Water Song by Su Shi (translation)水調歌頭。 蘇軾

Water Song is a poetic form that accompanies a set musical structure:  95 characters of two sections, nine and ten lines respectively, each with 4 end rhymes.  The characters are arranged in a set tonal sequence.

Many Chinese poets have used this structure as the basis of their work: think sonnets.  My English translation does not conform to the Chinese rules due to my lack of scholarship.  I am but a bilingual poet who wishes to share her love of poetry in her native tongue.  I enjoy translating but I loath writing notes so this long-winded one is an exception.  I apologise for imposing it on readers who just want to read a poem.

This poem was written in 1076: Su Shi (Su Dong Po 蘇東坡) had prefaced it with a date and remarked that it was mid autumn (when families gather) and he was missing his brother (whom he hadn’t seen for more than six years) so he drank to the moon and became quite drunk before he wrote this poem.

水調歌頭。 蘇軾










Water Song by Su Shi (1037 – 1101)

How often do we have a bright moon

I raised my wine and asked the sky

Who knows if the castle in heaven is

Enduring other times in another year?

I would let the wind carry me there

But for fear of living in a place of jade

So high and too cold to bear

Dancing with my own shadow

Unlike being amongst mortals!


The moon rounds the pavilion and

Lowers to shine through the screen

Giving me no sleep

I should have no regrets

Why look back to better times?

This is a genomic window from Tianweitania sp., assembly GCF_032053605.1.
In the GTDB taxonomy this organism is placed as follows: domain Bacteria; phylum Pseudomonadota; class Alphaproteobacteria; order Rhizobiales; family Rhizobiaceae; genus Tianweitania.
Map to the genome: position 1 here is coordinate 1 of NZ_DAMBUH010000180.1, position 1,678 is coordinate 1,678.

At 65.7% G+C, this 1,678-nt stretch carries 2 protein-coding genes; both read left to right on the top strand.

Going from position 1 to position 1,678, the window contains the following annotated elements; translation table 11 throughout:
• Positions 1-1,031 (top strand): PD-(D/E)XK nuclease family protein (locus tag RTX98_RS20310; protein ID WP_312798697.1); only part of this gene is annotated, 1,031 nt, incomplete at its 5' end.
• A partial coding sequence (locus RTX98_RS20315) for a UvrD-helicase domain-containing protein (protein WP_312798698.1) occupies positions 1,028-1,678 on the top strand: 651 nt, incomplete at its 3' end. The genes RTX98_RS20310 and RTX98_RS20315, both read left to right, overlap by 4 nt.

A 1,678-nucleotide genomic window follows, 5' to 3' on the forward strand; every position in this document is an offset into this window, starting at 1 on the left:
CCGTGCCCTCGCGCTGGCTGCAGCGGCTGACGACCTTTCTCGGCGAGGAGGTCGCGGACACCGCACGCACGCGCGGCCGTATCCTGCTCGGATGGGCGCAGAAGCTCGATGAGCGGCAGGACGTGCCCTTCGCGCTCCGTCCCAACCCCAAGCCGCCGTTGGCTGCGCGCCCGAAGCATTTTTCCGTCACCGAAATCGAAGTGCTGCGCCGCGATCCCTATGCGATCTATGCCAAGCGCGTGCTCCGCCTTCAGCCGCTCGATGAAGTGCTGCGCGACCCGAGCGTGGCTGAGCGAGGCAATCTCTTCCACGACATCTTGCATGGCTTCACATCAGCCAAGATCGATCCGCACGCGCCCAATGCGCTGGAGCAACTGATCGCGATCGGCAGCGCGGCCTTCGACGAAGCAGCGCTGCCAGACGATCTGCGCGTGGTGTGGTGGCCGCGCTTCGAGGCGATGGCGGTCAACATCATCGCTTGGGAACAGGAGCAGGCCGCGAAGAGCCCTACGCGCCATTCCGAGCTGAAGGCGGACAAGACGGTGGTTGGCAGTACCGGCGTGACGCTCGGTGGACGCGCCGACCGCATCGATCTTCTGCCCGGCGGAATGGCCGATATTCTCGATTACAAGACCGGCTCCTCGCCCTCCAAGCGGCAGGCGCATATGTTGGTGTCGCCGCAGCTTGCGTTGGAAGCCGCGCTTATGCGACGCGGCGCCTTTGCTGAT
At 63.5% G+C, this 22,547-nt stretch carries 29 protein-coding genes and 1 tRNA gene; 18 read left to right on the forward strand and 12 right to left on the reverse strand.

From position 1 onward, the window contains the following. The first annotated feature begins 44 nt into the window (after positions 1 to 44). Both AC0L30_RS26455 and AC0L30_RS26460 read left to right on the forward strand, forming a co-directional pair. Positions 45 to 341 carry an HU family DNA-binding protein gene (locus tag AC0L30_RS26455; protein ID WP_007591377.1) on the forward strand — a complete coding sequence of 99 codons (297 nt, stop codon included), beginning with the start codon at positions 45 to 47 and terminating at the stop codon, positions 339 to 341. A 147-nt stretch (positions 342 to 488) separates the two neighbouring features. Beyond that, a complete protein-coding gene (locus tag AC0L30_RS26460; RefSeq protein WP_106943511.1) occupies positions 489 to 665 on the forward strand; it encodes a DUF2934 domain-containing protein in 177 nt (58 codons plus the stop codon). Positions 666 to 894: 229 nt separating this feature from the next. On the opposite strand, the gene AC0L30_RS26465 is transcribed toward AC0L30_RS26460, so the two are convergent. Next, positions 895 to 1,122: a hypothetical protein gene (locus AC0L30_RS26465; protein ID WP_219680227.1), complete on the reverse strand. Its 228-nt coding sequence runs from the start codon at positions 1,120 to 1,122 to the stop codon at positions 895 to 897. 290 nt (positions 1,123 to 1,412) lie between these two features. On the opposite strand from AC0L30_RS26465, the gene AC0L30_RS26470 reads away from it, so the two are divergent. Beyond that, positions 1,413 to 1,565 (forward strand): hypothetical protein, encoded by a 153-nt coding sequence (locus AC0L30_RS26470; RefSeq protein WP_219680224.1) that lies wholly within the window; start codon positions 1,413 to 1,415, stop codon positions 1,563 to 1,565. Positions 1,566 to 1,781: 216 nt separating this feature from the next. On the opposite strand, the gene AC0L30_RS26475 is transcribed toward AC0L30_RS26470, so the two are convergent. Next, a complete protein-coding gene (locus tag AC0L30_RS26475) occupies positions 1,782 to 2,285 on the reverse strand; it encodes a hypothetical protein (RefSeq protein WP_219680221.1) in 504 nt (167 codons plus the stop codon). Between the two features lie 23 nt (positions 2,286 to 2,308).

We are happy or sad, we meet or part as

The moon waxes or wanes, hides or shines

This cadence is decreed through time

I only wish that we all live long and

Gaze at the moon across the miles

(c) Mary Tang  鄧許文蘭 2017


About Mary Tang

An urban orchardist everyday, a volunteer regularly, a poet sometimes and a blogger since March 2015. I travel when I can. Food is a constant.
This entry was posted in Poetry, Poetry Translation and tagged , , , . Bookmark the permalink.

9 Responses to Water Song by Su Shi (translation)水調歌頭。 蘇軾

  1. Harry Miller says:

    Wow! The 詞 form is especially hard to translate. You really did it well.

    Liked by 1 person

  2. arlingwoman says:

    I too like your notes. There is so much about poetic form that I do not know.

    Liked by 1 person

    • Mary Tang says:

      Thanks, Lisa. I know that it would be difficult for English readers to appreciate Chinese poetry by means of translations such as mine. Hence the notes and declaration. :}


  3. zdunno03 says:

    Reblogged this on Leonard Durso and commented:
    a lovely translation of a Su Shi poem by Mary Tang on her blog Life is But This

    Liked by 1 person

  4. oglach says:

    I agree with Derrick. I enjoy the translations immensely, but as my knowledge of the history and structure of the poems is extremely limited, I found your note illuminating.

    Liked by 1 person

  5. I enjoyed your preamble, Mary

    Liked by 2 people

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